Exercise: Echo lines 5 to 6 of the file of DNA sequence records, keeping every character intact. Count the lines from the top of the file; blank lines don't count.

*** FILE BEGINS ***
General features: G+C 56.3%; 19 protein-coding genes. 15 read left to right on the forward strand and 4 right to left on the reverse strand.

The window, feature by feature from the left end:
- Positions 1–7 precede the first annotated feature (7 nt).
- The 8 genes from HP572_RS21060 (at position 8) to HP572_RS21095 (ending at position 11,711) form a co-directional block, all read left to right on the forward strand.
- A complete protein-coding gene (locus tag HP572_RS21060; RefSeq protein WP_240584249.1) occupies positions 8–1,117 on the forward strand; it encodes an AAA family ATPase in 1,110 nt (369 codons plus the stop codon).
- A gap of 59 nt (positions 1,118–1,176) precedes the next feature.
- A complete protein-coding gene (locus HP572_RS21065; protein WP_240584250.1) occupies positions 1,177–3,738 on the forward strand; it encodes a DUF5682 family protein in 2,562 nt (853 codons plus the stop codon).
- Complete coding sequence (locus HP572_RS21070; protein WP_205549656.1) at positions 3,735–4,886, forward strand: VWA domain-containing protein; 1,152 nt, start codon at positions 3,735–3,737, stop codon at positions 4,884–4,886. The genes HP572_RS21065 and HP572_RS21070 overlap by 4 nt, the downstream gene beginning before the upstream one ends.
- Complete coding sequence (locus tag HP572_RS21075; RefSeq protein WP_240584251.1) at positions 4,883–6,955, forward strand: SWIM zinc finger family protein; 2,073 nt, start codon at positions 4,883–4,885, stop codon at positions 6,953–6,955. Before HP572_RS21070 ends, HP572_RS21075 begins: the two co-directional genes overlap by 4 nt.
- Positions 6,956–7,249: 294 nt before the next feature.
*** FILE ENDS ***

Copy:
- A complete protein-coding gene (locus tag HP572_RS21060; RefSeq protein WP_240584249.1) occupies positions 8–1,117 on the forward strand; it encodes an AAA family ATPase in 1,110 nt (369 codons plus the stop codon).
- A gap of 59 nt (positions 1,118–1,176) precedes the next feature.